Goal: Operate the Sandbar Solar & Electric headquarters independently from the utility grid and champion innovative renewable energy technologies.
• Battery system: Two Blue Ion LXHV cabinets, 64-kWh capacity total, three Avalon 30-kWh FB3
• Power conversion: Two 30-kW Ideal Power 30C3 inverters, one SEL-547 protective relay
• Solar: one 38-kW array, one 21-kW array
• Generator: 50-kW Blue Star natural gas generator with Basler controller
• Controller: Ageto Energy ARC
By adding a Blue Planet Energy Blue Ion LXHV system, Sandbar Solar & Electric was able to increase their load capacity by 64 kWh, as well as benefit from increased efficiency and usefulness from their existing solar resources, while reducing reliance on the gas generator. With a highly-efficient charge and discharge rate, Blue Planet Energy’s battery remains charged without expelling energy, allowing it to store 100 percent of the incoming solar energy and greatly reduce generator usage — and its associated environmental impact and noise. And, as the building’s energy needs continue to expand, the Blue Ion LXHV is fully scalable to 2+ MWh, allowing Sandbar Solar & Electric to easily install additional capacity to the existing system.
Combining all the elements listed above (minus the generator), Sandbar Solar & Electric’s system was designed to produce enough energy to satisfy the building’s energy needs for 96.5 percent of the year. The natural gas generator runs the other 3.5 percent of the time (about 300 hours total). The Sandbar HQ has commercial-grade, 480V, 3-phase power and has remained fully operational through all grid power outages that have affected its local area since the building’s completion in December 2019.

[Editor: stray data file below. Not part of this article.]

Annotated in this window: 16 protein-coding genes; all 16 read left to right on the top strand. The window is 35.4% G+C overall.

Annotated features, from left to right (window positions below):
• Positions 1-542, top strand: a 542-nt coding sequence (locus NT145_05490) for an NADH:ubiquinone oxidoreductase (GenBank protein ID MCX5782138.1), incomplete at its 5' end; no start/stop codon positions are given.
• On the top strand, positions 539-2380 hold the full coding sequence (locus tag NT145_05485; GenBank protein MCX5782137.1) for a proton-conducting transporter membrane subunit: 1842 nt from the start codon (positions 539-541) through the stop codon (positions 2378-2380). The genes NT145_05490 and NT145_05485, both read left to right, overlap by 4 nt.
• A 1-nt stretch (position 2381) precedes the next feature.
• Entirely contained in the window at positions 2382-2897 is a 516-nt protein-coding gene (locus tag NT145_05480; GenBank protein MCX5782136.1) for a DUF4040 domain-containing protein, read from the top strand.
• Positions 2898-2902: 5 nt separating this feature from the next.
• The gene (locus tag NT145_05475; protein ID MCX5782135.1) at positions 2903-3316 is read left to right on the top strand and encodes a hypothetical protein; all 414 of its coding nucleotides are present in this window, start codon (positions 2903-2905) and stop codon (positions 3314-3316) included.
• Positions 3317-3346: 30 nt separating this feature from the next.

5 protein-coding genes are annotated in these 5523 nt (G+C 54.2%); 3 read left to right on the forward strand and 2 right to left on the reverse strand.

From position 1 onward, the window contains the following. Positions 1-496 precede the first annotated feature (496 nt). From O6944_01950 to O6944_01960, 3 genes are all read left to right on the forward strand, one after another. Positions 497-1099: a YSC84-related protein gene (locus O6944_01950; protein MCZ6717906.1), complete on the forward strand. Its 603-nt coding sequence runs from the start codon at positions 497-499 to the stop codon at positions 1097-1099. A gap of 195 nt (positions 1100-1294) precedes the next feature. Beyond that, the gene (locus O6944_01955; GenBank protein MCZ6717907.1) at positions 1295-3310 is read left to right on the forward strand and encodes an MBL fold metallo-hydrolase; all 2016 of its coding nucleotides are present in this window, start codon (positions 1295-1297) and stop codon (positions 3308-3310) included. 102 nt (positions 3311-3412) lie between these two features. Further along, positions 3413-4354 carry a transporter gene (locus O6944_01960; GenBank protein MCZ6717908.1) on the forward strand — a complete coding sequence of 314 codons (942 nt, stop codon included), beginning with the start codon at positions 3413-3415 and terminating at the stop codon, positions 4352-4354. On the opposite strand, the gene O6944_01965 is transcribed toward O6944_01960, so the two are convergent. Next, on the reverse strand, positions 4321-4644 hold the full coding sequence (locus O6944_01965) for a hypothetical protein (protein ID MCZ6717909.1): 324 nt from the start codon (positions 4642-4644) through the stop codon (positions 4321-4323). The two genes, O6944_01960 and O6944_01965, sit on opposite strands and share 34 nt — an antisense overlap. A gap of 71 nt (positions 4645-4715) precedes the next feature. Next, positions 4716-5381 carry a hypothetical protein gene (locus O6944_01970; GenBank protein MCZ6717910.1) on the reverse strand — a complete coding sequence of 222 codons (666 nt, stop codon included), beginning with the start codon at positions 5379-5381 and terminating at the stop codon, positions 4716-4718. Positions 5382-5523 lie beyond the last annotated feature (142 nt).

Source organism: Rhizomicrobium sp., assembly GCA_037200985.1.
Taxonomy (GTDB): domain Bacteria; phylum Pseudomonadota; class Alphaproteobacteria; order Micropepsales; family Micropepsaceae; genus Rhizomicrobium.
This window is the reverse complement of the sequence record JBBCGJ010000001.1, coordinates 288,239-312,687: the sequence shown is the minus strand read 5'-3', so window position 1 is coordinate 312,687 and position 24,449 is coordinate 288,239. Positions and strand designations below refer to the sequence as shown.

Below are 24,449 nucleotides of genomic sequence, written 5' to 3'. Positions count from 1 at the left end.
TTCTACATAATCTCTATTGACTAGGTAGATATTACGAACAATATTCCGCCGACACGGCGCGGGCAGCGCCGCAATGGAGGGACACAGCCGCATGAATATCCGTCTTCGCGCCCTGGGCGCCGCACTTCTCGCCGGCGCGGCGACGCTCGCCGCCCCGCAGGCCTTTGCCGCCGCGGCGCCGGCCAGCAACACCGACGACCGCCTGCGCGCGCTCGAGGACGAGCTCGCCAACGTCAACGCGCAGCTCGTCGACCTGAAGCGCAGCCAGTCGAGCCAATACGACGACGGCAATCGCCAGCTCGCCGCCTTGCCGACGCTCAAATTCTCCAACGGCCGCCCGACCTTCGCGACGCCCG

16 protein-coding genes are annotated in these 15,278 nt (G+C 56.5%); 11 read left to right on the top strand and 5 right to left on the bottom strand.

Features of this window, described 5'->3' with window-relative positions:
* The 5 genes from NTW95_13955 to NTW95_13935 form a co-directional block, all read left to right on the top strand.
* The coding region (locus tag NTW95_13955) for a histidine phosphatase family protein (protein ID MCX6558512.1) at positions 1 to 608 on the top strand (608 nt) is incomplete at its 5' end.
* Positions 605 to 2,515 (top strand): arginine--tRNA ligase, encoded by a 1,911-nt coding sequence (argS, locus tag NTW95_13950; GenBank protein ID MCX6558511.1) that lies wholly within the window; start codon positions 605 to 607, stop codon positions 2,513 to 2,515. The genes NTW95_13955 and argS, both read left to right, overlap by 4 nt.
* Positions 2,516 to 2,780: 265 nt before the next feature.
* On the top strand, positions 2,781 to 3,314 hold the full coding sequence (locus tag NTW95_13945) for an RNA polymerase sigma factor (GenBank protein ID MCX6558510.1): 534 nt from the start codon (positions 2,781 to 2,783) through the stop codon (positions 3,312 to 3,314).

Lifetime savings: Over a 20-year period — not including the $75,000 interconnection study or the carrying costs for every month Sandbar Solar & Electric would have waited for grid connection — utility power would end up costing about the same as a microgrid over the lifetime of the system.
Electric Bus Station
Load profile: A transit authority based in southern California needed a long-term, environmentally friendly and economically feasible solution to charge its electric bus fleet. The transit authority’s local utility had imposed a new rate structure that froze demand charges for five years. But time-of-use (TOU) rates were extended with lowest peak periods in the middle of the day, making it difficult for EV fleets to charge economically by year six, specifically avoiding demand charges. The fleet consists of 80 electric buses, expected to grow to 100 in the coming years. The buses primarily charge at the depot overnight, and some of the bus routes included on-route charging.